I buy a real tree? Better for the environment!
There are several reasons that a real tree is more
eco-friendly than an artificial tree, but the primary
reason is because an artificial tree is non-biodegradable.
Most artificial trees are made from Polyvinyl Chloride
(PVC) plastic that will sit in landfills forever. Also,
according to the U.S. Environmental Protection Agency,
when produced or burned, artificial trees release dioxins
that can cause liver cancer and developmental problems.
Facts about real trees
and the environment:
• Every acre of Christmas trees in production
produces the daily oxygen requirement for 18 people.
• Tree farms help to stabilize the soil, protect
water supplies and provide wildlife habitat.
• The industry points to the reduction of carbon
dioxide through Christmas tree farming, thus helping
with the battle against global warming.
• Growing Christmas trees provides a habitat for
• Recycled trees have been used to make sand and
soil erosion barriers and been placed in ponds for fish
• Christmas trees remove dust and pollen from
• Artificial trees will last for six years in
your home, but for centuries in a landfill.
• 59 percent of real Christmas trees harvested
are recycled in community programs.
• Christmas trees are often grown on land unsuitable
for other crops.
• Real trees are “made” in America.
What do I do if my tree
is too big to fit in the stand?
If your tree is too big to fit in the stand, you will
have to get another stand. To avoid this, inspect your
stand before you leave the house to purchase your Christmas
tree. Make note of how big a trunk your stand can handle.
Or better yet, bring your stand to the lot or store.
Avoid whittling the sides of the trunk down to fit a
stand. The outer layers of wood are the most efficient
in taking up water and should not be removed. Once the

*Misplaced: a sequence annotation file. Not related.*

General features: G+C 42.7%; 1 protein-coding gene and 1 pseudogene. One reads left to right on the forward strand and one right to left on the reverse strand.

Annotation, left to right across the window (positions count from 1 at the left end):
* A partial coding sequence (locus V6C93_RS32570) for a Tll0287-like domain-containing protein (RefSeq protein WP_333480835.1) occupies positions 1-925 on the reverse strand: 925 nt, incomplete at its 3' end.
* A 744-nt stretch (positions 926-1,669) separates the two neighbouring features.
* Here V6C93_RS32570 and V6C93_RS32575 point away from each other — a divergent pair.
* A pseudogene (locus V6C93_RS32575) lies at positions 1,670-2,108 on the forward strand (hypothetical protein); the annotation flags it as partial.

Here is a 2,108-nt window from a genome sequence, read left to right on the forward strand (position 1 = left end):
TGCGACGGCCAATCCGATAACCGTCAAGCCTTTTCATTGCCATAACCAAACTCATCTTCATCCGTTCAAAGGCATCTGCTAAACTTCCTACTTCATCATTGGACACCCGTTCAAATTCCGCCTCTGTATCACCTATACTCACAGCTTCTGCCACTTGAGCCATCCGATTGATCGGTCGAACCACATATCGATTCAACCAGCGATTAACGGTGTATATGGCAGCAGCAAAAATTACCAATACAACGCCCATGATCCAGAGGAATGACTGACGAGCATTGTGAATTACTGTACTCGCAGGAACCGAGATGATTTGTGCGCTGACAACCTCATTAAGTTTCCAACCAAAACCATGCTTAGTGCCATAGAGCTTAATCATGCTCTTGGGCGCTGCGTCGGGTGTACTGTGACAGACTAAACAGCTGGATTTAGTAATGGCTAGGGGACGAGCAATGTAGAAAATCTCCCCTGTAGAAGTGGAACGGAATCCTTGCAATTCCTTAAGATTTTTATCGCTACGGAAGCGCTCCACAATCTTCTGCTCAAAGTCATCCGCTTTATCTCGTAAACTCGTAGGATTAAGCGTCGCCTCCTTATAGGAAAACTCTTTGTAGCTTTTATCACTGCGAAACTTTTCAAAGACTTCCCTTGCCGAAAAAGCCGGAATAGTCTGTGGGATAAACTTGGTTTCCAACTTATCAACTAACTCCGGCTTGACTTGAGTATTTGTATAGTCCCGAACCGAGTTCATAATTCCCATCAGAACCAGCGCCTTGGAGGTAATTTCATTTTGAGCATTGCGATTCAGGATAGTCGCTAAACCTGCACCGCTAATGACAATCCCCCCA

bark has been removed and the cambium layer has been
destroyed, the tree will not absorb moisture. The bark
is the physiological component that will absorb moisture
out of the bowl and keep the tree fresh.
Remember that to display a tree indoors, use a stand
with an adequate water holding capacity for the tree.
As a general rule, stands should provide 1 quart of
water per inch of stem diameter. Devices are available
that help maintain a constant water level in the stand.
Do I put anything special
in the water?
No. All the myths of tree preservative are not proven.
Care for your tree with fresh water, that’s all
Am I allergic to my Christmas
The dust or pollens settled on your 6’ tree (for
example) takes 8 years to grow in the fields, is the
most likely, reason. According to the American Academy
of Allergy, Asthma and Immunology, evergreen pollens,
with their thick, waxy outer coating, have never been
considered a significant allergen, and are unlikely
to cause a reaction.
Hosing the tree down with water before taking it into
the house will help reduce or eliminate the allergens
on the tree. You can also use a spray bottle with a
mild dish detergent like Dawn (1/4 tsp is plenty) to
break down any settlements on the tree. Just mix the
Dawn in a spray bottle, mist down the tree, and then
hose it off.
How do I water a tree?
The tree will need adequate water. Displaying trees
in water in a traditional reservoir type stand is the
most effective way of maintaining their freshness and
minimizing needle loss problems. You do not put hot
water in the stand initially.
• The temperature of the water used to fill the
stand is not important and does not affect water uptake.
• Check the stand daily to make sure that the
level of water does not go below the base of the tree.
With many stands, there can still be water in the stand
even though the base of the tree is no longer submerged